Fear and Loathing in Barcelona text and photos by Nadja Sayej

I needed to get the fuck out of New York. The city is a rancid hell of sneaker-wearing tourists, depressed locals, ill-equipped construction zones, blasting AC and the stench of garbage hovering over every apartment window and roadside patio. It’s hot, gross and basically, a toilet without water. Total shit.

I wanted to go somewhere not as hot as New York and that was Barcelona—believe it or not. New York in July is between 31 and 37 degrees, while Barcelona is 26 to 29 degrees. So the decision was made. Besides, I had friends there.

I sat at my ramshackle desk in my 180 square foot apartment and started looking for flights. Don’t ever use Skyscanner or CheapFlights or an of that nonsense, as they exclusde the best deals on purpose. Budget airlines like Eurowings and Norwegian Air have the best deals compared to other mainstream commercial airlines, so be sure to visit their websites directly. In fact, you can even buy a business class flight (excuse me, “premium class”) for the same damn price as economy round trip with United or Delta. Now that you know The Secret, don’t share it with anyone, you hear?

I’m en route to Barcelona the long way on the Air Train to Newark (I always fly in and out of the New Jersey airport because the people are nicer to me—people with visas). I’ve never needed a vacation more in my life, but that’s New York City. What a hoot, a disaster and a tornado rolled all into one. I’m talking about Manhattan, obviously.

My one-way ticket is carefully wedged between the F7 and F8 keys of this laptop. The ticket control dude is clipping his way through everyone’s ticket, like a walking nail clipper. Even just the sight of the grass out here (grass still exists?) is a far cry from the concrete jungle I’ve been spending the past five months. I had an epiphany about a week ago that I wanted to leave NYC for once and for all. The people are too fake, rude and out for themselves. But I waited this long (making hand movements to show you ’15 years’ long) to make this happen and can’t give up too easily. The whole year-long visa application process with the immigration lawyer. And yet, Paris might still be calling. I wondered why I got a tattoo of an anchor on my wrist in Paris, maybe it’s my destiny to be anchored there?

The fuck if I know. All I know is that I had just broken the news to my friends that New York had been awful for me on many levels—but it has been inspiration for my forthcoming book Manhattanisms—that I needed to get away. Then I started meeting people, or running into people, who told me not to leave, not yet. Give it a year, at least. I wondered if maybe it was divine intervention.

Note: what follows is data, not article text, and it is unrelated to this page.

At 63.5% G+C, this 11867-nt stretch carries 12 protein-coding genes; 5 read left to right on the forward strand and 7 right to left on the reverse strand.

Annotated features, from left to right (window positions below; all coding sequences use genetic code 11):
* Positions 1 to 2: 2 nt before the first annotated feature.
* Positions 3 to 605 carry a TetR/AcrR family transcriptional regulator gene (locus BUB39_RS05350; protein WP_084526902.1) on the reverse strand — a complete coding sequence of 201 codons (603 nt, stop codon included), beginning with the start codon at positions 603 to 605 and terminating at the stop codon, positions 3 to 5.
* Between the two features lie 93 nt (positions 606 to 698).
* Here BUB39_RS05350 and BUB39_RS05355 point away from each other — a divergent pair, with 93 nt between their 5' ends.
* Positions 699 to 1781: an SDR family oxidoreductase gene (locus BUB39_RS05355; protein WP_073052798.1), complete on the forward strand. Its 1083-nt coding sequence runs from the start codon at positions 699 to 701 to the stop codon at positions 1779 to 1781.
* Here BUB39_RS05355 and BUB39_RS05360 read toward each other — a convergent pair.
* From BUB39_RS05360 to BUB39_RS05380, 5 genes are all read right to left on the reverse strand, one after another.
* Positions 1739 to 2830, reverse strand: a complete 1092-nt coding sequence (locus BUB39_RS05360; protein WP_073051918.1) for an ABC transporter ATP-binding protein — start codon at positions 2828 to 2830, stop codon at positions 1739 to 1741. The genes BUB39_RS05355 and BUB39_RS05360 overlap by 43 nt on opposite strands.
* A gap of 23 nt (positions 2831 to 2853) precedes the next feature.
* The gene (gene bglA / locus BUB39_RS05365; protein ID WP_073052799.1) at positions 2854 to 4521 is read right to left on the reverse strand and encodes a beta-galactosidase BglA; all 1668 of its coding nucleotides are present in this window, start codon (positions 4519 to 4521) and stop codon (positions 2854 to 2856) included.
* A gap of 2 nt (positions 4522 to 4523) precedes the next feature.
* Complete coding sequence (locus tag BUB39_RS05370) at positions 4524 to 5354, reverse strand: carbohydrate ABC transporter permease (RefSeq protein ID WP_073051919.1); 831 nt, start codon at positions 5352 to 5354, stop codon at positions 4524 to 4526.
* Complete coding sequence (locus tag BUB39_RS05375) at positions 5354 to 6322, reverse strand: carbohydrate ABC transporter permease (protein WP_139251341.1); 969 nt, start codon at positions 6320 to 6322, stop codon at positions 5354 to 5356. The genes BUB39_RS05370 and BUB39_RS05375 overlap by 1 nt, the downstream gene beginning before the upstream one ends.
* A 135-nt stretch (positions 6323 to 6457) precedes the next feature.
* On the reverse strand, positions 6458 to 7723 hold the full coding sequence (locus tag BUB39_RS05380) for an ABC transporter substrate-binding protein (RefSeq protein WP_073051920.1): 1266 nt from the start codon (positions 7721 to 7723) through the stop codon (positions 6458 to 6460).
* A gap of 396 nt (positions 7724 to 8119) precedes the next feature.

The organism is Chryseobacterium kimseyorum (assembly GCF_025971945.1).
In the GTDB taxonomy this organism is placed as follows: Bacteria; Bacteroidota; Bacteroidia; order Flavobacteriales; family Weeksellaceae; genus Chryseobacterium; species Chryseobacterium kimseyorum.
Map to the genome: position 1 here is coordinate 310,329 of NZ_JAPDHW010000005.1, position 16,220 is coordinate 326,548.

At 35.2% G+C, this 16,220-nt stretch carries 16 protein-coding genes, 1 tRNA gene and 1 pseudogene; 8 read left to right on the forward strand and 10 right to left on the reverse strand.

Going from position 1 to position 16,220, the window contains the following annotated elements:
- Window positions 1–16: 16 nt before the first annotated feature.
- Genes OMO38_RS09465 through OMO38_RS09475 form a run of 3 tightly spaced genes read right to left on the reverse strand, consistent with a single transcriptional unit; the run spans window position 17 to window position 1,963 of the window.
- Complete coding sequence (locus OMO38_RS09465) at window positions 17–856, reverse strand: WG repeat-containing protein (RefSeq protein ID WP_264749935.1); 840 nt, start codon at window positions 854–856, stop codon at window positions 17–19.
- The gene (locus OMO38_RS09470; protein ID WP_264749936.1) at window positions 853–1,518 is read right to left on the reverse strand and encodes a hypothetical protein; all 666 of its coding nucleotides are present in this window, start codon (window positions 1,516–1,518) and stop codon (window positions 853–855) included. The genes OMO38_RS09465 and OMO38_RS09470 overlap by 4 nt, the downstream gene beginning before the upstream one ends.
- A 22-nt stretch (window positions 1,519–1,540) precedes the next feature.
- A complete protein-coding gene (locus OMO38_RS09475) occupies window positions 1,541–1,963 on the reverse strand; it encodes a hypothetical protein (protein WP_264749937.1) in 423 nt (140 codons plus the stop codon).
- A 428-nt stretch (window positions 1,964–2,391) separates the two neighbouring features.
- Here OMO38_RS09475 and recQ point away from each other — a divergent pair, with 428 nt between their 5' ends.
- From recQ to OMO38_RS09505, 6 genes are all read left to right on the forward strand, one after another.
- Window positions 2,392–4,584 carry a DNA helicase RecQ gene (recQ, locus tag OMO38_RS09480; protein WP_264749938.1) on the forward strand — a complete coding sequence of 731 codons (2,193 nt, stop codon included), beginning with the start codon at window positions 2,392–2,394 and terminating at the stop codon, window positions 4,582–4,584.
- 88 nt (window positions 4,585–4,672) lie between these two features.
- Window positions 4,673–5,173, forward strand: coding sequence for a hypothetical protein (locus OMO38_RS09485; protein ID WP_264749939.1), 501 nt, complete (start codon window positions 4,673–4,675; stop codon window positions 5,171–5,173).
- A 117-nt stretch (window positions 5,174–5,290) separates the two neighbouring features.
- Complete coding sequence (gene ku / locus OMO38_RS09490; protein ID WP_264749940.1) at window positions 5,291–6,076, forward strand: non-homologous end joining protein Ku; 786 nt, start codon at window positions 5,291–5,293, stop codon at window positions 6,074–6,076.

Why? I always had this kind of foreknowledge that I’ll meet the love of my life in New York. I never saw myself meeting the love of my life (whatever that means nowadays anyway) anywhere else but New York. And here I was, face to face with leaving this damn shithole, I prefer to call it a racoon dumpster, at least where I live in the Lower East Side, and I get stopped in my tracks to not give up on thy endless hunt before I leave.

Is this a joke? I wondered. Not sure why I was even writing about this sitting backwards on a train to see my European friends from Berlin in Barcelona. God bless their hearts. I needed them now more than ever.

What was the point of this anyhow? I wasn’t sure why I’d need to stay in New York, I came to live in an English-language country again to make my writing better (not worse) and found that living in America was perhaps making me stupider. It’s a joke but isn’t it funny? Anyway. Maybe it’s just relatable.

New York is ugly.

I always romanticized it as being more magical and glamorous but the people can be jaded and self-absorbed. Where did my inspiration go? Did I have it in Paris? For a while I did, but I was so happy to get out of Berlin after seven years that I would have been happy anywhere. But after six months of living in Paris, I wanted to stay longer, meanwhile after five months in New York, I was dying to leave.

Life in Europe, the living standards are higher, there’s no doubt. People are less addicted to social media and things rarely trend on Twitter. There are more social courtesies I had to learn in Paris that I haven’t seen anywhere else in my life. New York felt low class, even when I was at the fanciest events in the city, I felt like New Yorkers were amateur Europeans—or wannabe Parisians. But maybe I was wrong. New York is basiclly a whole society of people dressed in sneakers and jogging pants going to fast food joints to order biggie-sized meals. And I’m not even talking about the rest of the country.

After a bleary-eyed red eye flight, I got my period at the airport. So much for packing my bathing suit. I landed in Barcelona direct from Newark, grabbed a taxi as hot as a microwave and head to the Leonardo hotel in Las Ramblas, steps away from the Gothic Quarter. Nothing quite like staying in the dust and chaos of one of the city’s busiest districts. I’m skeptical of a hotel that has Da Vinci artworks emblazoned on it outside, but its branding, not art. Onward.

The first thing I did was meet up with Coco and Halil, my Austrian friends, god bless their Gonzo spirits, two Sagittarians (typical of the Sadge spirit, which is far more ‘why not’ than ‘why’). An hour after meeting up with them, I find myself in a plastic surgery office, watching Coco get lip fillers for the first time. The doctor’s office was closing for the holiday the next day and it was a ‘now or never’ situation.